Here’s my question for you: Who are you letting determine your identity?

Is it your friends and family? Maybe you have parents who died years ago, but you’re still trying to live up to their vision for your life. Perhaps you are hanging on to what your ex-husband or ex-wife said to you, and you’re trying to prove that person wrong. Or maybe you are trying to keep up with what social media and culture say you should be.

Paul writes in 1 Thessalonians 2:4 (NRSV): “we speak, not to please mortals, but to please God who tests our hearts.”

Are you living to please God who tests your heart?

The resolution you need to make is this: “I resolve that I will no longer let other people press me into their mold. I’m going to be who God wants me to be. I’m going to do what God wants me to do, and I’m going to fulfill the plan that God has for my life, not somebody else’s plan for my life.”

Real success is living a life pleasing to God.

Sometimes people will claim they’re trying to please God while seeking to justify behavior that God would not approve. We can’t use, abuse, or neglect people and use God to justify our actions. A life pleasing to God will always treat other people with love, respect, and dignity, period. But ultimately, it’s not human approval we’re seeking.

Paul declares in Galatians 1:10, “Am I now seeking human approval, or God’s approval? Or am I trying to please people? If I were still pleasing people, I would not be a servant of Christ.”

I invite you to lead a life pleasing to God by trusting, loving, enjoying, obeying, and serving God, your Audience of One, and by doing so, I believe you’ll find that your life will be more pleasing to you too. 

Blessing Romans 12:1-2

I appeal to you therefore, brothers & sisters, by the mercies of God,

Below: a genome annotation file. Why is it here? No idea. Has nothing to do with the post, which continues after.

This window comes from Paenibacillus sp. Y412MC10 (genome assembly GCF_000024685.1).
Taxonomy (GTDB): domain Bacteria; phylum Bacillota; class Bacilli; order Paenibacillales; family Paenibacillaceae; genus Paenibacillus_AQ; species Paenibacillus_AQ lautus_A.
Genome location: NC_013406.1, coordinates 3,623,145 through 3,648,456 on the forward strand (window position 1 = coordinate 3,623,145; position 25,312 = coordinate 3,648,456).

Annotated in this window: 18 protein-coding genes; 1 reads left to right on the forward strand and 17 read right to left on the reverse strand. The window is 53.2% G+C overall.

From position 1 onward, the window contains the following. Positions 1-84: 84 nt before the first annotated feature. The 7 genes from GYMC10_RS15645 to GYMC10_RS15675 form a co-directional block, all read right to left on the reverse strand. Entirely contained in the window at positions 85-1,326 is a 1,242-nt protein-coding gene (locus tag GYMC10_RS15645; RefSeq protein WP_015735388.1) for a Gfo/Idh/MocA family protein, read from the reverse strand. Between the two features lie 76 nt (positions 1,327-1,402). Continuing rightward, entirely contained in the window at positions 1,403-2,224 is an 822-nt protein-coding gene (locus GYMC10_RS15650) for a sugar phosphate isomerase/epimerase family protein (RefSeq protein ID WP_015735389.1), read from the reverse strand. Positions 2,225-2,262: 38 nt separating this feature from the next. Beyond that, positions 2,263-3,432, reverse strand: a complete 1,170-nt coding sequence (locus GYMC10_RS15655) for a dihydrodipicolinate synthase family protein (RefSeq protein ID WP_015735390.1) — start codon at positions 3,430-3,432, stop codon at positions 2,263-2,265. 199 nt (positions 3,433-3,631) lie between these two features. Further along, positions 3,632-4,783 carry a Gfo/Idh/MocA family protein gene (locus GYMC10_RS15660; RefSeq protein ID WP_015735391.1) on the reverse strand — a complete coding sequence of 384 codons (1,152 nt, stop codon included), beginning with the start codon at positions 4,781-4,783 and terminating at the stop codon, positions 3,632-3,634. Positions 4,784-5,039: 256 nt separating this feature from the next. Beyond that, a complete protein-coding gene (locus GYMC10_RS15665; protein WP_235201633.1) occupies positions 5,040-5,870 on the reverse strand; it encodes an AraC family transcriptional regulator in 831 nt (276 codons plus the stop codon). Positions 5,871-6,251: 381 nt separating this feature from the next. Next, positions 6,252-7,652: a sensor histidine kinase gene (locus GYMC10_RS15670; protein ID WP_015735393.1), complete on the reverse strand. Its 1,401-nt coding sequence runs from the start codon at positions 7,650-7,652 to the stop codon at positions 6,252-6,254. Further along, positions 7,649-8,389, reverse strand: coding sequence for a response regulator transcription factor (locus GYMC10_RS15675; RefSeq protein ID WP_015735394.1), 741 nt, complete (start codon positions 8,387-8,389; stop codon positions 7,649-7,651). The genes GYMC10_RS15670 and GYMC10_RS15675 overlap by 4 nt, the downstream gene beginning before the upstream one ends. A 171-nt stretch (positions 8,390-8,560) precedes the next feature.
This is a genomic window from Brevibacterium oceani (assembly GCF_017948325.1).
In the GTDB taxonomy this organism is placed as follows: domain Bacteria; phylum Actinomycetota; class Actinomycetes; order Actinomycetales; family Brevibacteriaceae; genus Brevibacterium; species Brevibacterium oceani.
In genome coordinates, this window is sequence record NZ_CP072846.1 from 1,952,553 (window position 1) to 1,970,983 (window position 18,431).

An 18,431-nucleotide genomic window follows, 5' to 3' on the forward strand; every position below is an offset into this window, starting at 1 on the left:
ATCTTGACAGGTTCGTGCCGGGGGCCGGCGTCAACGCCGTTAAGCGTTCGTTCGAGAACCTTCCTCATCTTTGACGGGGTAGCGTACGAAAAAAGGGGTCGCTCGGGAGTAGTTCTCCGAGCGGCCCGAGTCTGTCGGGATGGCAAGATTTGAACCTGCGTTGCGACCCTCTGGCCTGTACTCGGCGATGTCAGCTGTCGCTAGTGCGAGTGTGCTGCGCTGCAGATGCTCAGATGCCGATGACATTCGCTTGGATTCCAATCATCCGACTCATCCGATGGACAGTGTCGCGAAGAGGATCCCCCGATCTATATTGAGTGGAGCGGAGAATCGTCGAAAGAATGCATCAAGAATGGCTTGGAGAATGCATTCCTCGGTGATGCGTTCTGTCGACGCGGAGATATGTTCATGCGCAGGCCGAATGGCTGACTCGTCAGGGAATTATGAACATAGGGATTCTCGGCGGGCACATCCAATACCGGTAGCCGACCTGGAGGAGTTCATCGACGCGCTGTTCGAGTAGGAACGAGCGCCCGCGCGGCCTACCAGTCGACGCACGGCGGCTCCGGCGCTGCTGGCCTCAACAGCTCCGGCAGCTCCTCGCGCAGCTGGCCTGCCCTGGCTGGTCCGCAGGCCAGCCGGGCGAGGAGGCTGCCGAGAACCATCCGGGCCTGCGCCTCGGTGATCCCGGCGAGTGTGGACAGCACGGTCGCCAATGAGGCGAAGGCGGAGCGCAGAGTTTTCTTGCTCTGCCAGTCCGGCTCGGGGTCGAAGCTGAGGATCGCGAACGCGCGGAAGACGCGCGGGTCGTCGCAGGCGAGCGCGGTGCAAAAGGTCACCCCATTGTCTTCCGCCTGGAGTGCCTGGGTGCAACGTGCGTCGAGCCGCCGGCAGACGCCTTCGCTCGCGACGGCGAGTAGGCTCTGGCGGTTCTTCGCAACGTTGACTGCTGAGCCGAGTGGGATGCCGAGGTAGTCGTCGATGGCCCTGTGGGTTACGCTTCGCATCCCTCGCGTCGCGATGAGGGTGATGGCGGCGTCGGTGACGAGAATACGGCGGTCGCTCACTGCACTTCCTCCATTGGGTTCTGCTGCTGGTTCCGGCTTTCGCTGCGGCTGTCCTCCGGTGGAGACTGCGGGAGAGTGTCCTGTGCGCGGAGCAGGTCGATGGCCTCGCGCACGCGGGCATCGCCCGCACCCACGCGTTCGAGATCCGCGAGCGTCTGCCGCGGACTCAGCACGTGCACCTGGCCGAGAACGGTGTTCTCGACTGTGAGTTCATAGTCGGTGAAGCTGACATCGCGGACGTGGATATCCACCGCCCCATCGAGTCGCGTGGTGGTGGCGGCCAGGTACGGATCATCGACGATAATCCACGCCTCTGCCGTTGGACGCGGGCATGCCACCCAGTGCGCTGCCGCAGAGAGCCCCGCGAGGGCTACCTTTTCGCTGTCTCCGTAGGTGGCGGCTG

to present your bodies as a living sacrifice, holy & acceptable to God,

which is your spiritual worship.

Do not be conformed to this world, but be transformed by the renewing of your minds, so that you may discern what is the will of God—what is good & acceptable & perfect.

 

Questions for Discussion or Reflection

  1. If you were completely honest with yourself would you say your life has been about pleasing yourself, pleasing people, or pleasing God? What evidence is there for your answer?
  2. What can you do to please God “more and more,” as Paul urges the Thessalonians to do?
  3. Why does Paul say it’s important for Christians “to control your own body in holiness and honor?”
  4. Paul urges the Thessalonians to love all the believers and to do so more and more. Why is loving all the believers so important for us as individuals and for the sake of the church? Are there some believers you find harder to love than others? What can you do about that?
  5. In verses 11-12 are about life in community and how we conduct ourselves. Why is it important for us to lead our life well?
  6. Who are you letting determine, influence, or shape your identity?
  7. How would you describe what a life pleasing to God looks like to someone else? What is the value or benefit of living to please God?